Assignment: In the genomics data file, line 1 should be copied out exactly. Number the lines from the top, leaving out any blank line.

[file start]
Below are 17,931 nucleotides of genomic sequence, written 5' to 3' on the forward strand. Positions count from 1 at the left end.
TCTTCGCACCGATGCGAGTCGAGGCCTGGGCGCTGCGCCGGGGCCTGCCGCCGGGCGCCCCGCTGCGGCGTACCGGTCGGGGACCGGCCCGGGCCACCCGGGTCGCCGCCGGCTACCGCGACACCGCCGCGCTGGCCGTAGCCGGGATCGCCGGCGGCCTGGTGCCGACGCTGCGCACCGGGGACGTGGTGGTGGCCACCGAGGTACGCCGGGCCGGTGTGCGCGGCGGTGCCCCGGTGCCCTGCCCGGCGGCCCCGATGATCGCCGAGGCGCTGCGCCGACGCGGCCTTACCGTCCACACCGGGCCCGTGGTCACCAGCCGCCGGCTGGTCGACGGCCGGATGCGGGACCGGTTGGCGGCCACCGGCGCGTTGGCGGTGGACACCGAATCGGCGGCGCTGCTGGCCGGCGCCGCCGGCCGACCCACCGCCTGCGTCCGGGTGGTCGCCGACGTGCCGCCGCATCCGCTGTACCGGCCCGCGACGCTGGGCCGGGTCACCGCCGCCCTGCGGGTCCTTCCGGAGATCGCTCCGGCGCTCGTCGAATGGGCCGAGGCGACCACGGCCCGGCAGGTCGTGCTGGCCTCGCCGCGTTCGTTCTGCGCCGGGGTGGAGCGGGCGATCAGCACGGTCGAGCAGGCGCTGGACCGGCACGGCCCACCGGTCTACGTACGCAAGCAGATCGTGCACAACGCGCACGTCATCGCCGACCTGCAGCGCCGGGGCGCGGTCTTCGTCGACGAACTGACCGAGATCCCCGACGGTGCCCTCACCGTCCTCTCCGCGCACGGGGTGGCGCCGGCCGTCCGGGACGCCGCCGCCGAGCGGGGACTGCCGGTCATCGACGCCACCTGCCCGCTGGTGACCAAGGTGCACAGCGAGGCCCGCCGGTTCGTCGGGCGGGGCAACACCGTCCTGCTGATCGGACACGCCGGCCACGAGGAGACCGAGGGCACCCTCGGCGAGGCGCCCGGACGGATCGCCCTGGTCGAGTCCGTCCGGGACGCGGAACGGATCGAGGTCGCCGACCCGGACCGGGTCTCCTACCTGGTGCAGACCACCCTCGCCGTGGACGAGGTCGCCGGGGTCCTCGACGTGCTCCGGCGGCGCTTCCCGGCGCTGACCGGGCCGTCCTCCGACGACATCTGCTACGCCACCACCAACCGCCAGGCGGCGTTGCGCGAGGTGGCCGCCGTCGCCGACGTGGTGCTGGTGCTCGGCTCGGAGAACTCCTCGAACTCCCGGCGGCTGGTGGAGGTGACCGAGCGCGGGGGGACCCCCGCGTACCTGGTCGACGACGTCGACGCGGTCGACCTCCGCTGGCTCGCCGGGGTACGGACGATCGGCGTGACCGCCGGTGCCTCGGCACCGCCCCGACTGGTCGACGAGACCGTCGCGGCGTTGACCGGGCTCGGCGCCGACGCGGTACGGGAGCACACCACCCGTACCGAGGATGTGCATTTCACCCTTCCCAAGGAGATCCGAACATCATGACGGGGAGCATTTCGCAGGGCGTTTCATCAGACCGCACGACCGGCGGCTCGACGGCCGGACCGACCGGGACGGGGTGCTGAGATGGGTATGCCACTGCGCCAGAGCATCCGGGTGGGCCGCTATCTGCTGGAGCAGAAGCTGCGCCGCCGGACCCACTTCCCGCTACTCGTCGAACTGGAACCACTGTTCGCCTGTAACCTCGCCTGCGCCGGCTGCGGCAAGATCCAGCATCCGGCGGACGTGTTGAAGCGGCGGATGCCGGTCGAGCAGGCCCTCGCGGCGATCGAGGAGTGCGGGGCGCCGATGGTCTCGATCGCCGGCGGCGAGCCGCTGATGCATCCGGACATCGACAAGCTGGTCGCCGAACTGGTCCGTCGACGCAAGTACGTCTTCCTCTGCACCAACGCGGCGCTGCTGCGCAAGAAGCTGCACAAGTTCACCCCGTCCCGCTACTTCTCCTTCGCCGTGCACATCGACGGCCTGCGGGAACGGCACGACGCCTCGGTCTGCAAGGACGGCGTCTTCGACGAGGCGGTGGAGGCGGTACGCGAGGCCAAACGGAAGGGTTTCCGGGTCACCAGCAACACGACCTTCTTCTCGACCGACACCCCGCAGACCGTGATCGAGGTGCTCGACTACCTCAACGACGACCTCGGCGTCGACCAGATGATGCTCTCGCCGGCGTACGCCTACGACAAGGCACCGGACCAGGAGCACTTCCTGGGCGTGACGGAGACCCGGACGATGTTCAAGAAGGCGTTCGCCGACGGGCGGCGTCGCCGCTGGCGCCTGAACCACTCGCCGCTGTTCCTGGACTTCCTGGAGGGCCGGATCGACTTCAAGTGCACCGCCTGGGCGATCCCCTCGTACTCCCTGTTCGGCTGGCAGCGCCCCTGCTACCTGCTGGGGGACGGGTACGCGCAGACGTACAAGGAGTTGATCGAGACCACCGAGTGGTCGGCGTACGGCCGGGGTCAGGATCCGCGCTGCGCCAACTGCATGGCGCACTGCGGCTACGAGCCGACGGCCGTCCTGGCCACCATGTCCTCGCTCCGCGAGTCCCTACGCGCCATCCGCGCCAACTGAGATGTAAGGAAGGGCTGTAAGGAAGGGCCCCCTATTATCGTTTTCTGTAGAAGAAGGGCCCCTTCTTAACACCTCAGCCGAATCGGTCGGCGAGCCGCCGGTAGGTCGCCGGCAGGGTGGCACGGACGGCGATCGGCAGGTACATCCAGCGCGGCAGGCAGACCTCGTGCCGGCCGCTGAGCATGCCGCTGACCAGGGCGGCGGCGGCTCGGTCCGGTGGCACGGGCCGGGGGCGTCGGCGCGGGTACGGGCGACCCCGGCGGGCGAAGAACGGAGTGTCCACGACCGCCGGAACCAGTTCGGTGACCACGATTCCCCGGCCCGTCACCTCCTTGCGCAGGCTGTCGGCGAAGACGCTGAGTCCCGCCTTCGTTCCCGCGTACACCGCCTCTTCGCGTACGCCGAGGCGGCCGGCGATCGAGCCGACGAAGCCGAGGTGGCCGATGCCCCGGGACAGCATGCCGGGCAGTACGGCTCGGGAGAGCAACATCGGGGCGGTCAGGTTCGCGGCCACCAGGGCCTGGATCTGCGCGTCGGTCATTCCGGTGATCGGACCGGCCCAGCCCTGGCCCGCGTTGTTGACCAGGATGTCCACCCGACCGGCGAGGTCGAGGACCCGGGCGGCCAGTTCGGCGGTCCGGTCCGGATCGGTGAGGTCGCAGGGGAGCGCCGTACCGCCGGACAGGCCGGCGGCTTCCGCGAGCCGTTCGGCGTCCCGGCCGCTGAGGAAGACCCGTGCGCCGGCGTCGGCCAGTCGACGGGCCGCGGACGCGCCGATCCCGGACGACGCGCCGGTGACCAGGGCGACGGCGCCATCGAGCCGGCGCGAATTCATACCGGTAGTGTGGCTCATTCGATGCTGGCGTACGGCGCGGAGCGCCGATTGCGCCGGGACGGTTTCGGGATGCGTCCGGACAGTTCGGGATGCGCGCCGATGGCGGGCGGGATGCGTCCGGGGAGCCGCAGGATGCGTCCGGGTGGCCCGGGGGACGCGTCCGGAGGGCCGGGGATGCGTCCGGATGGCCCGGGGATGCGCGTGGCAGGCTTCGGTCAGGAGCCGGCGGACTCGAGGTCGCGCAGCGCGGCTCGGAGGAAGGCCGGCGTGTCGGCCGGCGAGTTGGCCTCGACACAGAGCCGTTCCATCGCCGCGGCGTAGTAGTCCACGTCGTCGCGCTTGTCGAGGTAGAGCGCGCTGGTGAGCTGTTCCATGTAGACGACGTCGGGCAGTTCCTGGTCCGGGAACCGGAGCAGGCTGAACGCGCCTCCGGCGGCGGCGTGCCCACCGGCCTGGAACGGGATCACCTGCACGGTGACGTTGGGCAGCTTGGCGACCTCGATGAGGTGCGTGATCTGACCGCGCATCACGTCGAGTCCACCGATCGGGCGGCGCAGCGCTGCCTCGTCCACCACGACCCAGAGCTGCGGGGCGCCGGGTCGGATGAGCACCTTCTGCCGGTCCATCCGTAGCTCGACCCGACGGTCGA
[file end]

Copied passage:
Below are 17,931 nucleotides of genomic sequence, written 5' to 3' on the forward strand. Positions count from 1 at the left end.